20 Favorite Tunes From Old-Time Black Musicians

As curated by Dom Flemons, Earl White, and Joe Seamons.

The Mississippi SheiksWikipedia Commons

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To accompany an essay I wrote about confronting racism in old-time music, I asked the black artists I interviewed to share some of their favorites from early black performers. Dom Flemons, formerly of the Carolina Chocolate Drops, gave me a whole bunch. Earl White, a North Carolina-born fiddler, added another handful. Ben Hunter was tied up, but his musical partner Joe Seamons came through with a few more gems.

As I noted in the piece, it can be hard to track down the provenance of some of these old tunes. This was the pop music early in the 20th century. And black and white people were playing this style—both together and separately—long before recording technology was in widespread use. But as White put it, “If you were a white person and you went into a black neighborhood and learned a tune from a black person, it wasn’t cool to advocate that you learned it from a black person.” It wasn’t uncommon for the white guy to record those tunes later on, sometimes giving credit, but more likely not.

Flemons says some of the 14 songs on his list were composed by the artists in question…

Others are field recordings that are unique performances of old-time numbers. Songs like “Sitting On Top of the World” started with Mississippi Sheiks, a black string band who elevated their family’s music into the popular music field. I’ve provided a broad variety of musical performances to display the many facets of black string band music as it has been recorded over the years. I also put Bert Williams song “Nobody” to juxtapose one of the most well-known songs from the black vaudeville stage. There are tons of recordings out there. I’ve tried to give you some of the rawer and some of the more refined styles.

A few, like “Sitting on Top of the World” (which I always thought was a Doc Watson tune—go figure) and Joe Thompson’s “Black Annie,” were suggested more than once. White’s remaining picks are numbered 15 through 17. Seamons’ are 18 through 20. “I play somewhere around 300 to 500 tunes in my list,” White says. “I’ve always insisted that most were played by both blacks and whites.”

Oh, and look: A banjo playing co-worker, Adam Schweigert, just popped out of the woodwork and made a YouTube playlist of these tunes. Thanks Adam!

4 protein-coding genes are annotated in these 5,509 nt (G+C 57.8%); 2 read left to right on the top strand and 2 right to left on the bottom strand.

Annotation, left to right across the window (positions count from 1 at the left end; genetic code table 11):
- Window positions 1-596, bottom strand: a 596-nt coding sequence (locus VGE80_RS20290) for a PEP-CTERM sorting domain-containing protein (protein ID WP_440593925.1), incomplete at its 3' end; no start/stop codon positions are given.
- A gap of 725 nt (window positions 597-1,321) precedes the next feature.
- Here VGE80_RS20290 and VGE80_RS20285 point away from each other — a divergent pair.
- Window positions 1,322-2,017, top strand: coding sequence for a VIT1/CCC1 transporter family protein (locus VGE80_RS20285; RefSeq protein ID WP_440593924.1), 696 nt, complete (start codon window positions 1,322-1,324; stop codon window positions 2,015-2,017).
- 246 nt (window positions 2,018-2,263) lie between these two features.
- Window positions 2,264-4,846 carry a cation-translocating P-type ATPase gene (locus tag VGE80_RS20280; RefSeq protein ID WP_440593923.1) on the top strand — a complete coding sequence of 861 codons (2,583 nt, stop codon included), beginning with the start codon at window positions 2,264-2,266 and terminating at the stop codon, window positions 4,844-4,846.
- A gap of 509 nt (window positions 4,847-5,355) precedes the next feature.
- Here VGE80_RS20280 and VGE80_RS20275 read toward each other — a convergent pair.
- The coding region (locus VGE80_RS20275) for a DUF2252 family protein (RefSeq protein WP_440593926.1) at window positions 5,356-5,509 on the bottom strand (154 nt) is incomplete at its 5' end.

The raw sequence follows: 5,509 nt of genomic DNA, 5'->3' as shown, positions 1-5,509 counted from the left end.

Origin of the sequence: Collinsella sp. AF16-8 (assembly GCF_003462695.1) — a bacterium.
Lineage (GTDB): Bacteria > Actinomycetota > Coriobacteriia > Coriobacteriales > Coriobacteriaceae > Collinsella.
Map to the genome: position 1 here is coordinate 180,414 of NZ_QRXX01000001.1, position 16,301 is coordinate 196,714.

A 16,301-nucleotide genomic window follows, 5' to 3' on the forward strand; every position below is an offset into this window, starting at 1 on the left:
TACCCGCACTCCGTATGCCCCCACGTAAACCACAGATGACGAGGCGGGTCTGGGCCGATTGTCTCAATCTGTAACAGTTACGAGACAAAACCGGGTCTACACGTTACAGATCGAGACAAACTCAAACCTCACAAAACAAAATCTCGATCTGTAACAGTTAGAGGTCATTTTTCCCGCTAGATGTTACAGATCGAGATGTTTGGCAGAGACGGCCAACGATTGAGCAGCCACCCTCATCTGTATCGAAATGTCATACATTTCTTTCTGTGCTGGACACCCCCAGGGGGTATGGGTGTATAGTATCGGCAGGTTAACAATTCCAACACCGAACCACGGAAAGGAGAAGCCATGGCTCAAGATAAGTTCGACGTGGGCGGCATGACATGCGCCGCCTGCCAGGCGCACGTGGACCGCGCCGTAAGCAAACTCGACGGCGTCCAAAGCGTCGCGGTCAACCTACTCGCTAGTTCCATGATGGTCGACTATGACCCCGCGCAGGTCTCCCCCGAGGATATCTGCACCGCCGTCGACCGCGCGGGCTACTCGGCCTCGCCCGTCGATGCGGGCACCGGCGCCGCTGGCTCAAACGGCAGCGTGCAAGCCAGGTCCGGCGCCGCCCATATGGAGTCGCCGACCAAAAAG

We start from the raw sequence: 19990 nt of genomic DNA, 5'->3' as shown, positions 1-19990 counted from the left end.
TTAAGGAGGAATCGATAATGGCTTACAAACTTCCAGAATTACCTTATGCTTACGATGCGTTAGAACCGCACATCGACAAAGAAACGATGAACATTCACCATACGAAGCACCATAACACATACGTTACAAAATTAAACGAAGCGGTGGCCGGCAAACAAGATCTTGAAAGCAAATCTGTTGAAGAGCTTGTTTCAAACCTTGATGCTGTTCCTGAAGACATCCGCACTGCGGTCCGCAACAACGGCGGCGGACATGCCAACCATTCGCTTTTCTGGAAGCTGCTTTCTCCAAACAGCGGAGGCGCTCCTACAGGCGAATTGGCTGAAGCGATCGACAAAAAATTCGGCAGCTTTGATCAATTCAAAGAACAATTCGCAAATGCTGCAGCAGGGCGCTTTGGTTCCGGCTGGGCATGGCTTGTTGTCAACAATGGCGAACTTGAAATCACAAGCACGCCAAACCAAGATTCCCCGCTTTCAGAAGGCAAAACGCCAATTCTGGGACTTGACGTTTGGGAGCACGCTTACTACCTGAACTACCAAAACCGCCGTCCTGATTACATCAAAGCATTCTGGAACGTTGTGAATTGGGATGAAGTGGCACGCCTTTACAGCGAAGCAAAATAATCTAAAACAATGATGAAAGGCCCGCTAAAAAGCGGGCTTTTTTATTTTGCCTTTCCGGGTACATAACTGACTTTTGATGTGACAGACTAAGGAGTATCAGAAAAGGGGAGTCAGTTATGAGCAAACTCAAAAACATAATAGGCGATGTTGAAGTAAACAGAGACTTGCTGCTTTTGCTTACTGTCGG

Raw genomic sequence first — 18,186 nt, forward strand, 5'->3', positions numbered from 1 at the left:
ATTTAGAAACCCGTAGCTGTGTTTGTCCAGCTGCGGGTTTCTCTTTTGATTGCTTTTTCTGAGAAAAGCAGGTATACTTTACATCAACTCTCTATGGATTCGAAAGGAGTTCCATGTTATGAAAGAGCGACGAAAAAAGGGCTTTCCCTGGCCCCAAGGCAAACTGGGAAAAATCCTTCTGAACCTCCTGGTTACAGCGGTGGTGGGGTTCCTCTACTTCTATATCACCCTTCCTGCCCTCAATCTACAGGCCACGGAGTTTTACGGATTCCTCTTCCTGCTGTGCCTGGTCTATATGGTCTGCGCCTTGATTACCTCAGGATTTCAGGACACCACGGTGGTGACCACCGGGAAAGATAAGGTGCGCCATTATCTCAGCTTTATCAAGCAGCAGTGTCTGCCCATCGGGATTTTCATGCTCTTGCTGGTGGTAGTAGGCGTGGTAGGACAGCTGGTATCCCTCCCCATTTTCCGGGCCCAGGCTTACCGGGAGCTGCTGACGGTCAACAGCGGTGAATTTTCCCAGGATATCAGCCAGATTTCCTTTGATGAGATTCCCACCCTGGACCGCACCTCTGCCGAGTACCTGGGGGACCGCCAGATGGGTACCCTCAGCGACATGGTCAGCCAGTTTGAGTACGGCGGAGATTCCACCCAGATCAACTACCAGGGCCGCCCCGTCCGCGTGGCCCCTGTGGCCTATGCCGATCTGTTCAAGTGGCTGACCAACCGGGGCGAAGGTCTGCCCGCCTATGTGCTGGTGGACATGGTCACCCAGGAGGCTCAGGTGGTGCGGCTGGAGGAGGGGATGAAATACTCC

1. “Jim and John”—Ed and Lonnie Young

2. “Cripple Creek”—Jimmie Strothers

3. “KC Blues”—Andrew and Jim Baxter

4. “Nobody”—Bert Williams

5. “Feather Bed”—Cannon’s Jug Stompers

6. “Old Cow Died”—Nathan Frazier and Frank Patterson

7. “The Fox & the Hounds”—Henry Thomas

8. “Sitting On Top of the World”—Mississippi Sheiks

9. “Freight Train” —Elizabeth Cotten

10. “State Street Rag”—Louie Bluie and Ted Bogan

11. “Black Annie”—Joe and Odell Thompson

12. “Laura”—Leadbelly

13. “Eighth of January”—Sid Hemphill

14. “Old Joe”—Nashville Washboard Band

15. “Martha Campbell”—Doc Roberts (music historians believe the song has African-American provenance)

16. “Forty Drops”—Jim and Andrew Baxter

17. “Raleigh and Spencer”—Tommy Jarrell (“Well, I learned this from an old colored fella…”)

18. “Black Bayou Ain’t Got No Bottom”—Blind Pete & Partner

19. “John Henry”—Sid Hemphill

20. “Leather Britches”—Nathan Frazier & Frank Patterson

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DEMOCRACY DOES NOT EXIST...

without free and fair elections, a vigorous free press, and engaged citizens to reclaim power from those who abuse it.

In this election year unlike any other—against a backdrop of a pandemic, an economic crisis, racial reckoning, and so much daily crazy—Mother Jones' journalism is driven by one simple question: Will America will move closer to, or further from, justice and equity in the years to come?

If you're able to, please join us in this mission with a donation today. Our reporting right now is focused on voting rights and election security, corruption, disinformation, racial and gender equity, and the climate crisis. We can’t do it without the support of readers like you, and we need to give it everything we've got between now and November. Thank you.

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